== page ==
Additional upsides of sponsorship

Corporate sponsorship assures business schools that the applicant brings high-quality work experience to the classroom. Admissions committees value applicants who bring a wealth of skills and industry knowledge to the classroom and can share real-world insights and experiences with their peers. And because sponsored MBAs hail from different industries, roles, and backgrounds, they bring a welcome diversity of experience and viewpoints to the class, enriching the overall educational experience for their peers.

Another upside is that sponsored MBA applicants often have an extended network within their organizations. They can leverage these connections to benefit the business school community. They bring the potential for enhanced collaboration and partnerships between the school and their employers, creating opportunities for internships, mentorship, and recruiting. 

Sponsorship brings other benefits from the business school’s point of view: “The financial security afforded by sponsorship allows the school to use its own financial aid resources on other candidates,” says Fortuna director Michael F. Malone, a former associate dean at Columbia Business School. “Also, sponsored students enroll with the security of knowing they have a job to return to. “Since sponsored students aren’t devoting as much time to job searching, they potentially could be more engaged in the community and contribute more to the MBA class,” Malone adds.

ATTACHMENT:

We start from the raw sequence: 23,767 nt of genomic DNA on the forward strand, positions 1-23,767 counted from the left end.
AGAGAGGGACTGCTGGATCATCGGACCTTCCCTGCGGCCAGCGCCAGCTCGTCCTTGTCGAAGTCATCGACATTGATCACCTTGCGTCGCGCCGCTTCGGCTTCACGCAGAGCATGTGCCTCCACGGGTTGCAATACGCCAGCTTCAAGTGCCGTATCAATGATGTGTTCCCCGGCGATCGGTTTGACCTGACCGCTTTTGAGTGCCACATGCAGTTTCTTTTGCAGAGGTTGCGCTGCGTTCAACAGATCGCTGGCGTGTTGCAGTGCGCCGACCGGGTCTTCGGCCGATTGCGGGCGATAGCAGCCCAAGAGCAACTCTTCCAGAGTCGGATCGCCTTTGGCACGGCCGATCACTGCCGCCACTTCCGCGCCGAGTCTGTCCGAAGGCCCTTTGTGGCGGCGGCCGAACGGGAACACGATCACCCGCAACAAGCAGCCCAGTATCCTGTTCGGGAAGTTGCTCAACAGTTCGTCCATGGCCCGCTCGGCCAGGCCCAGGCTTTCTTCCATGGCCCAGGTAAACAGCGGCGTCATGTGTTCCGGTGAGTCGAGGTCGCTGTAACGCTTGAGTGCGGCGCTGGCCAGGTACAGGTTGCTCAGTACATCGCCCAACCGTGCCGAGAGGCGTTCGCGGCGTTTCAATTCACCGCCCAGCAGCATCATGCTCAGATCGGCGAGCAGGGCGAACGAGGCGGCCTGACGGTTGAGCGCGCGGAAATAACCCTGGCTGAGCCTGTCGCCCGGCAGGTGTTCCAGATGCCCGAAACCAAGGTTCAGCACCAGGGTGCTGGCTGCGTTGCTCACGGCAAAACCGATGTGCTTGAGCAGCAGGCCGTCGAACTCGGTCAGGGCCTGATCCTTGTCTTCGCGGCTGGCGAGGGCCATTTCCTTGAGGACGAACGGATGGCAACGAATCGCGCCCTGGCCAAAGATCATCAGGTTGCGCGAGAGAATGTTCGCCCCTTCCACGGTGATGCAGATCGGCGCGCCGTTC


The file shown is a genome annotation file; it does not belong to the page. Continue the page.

The assurance of a job is also important for international students. Fortuna expert coach Rachel Erickson Hee recalls her client being asked about their sponsorship during an interview for admission to Harvard Business School. “It sounded like in this case, their sponsorship and the fact that they had a return offer were important,” she says.

What corporate sponsorship is available for your MBA? 

Corporate financial support for employees seeking an MBA comes in many forms. Generous packages that cover full tuition and expenses are most likely to be found in the consulting industry, but there are exceptions. UPS will cover the full cost of MBA tuition, but employees must stay with the company for two years after graduating. 

That level of sponsorship is thought to be in decline in the US, because in today’s highly mobile career ecosystem employees don’t always stay with the sponsoring firm long enough for the investment in their skills to pay off for the company. This is less true in other regions of the world; corporate sponsorship is still available in places like Korea, Singapore, and Japan, where job stability is greater.

Many Fortune 500 firms offer some form of tuition reimbursement for MBAs; this can range from $3,500 per year (from Kroger) to $50,000 (from Intel), or full tuition. For example, Disney’s Aspire program, pays 100% of tuition upfront for eligible hourly employees to earn an MBA at schools in its approved network. Salaried employees are eligible for tuition reimbursement.

Other companies, like Walgreens and United Airlines, are negotiating tuition discounts for employees with selected universities. 

Some insurance companies are creating customized MBA programs for their staff. UnitedHealth Group sponsors their own health care MBA (HCMBA) program with the University of St. Thomas and enrolls a cohort of 23 employees every two years. Cigna partners with the University of Hartford Barney School of Business to offer a customized, accelerated MBA and pays for 75 employees to attend each year.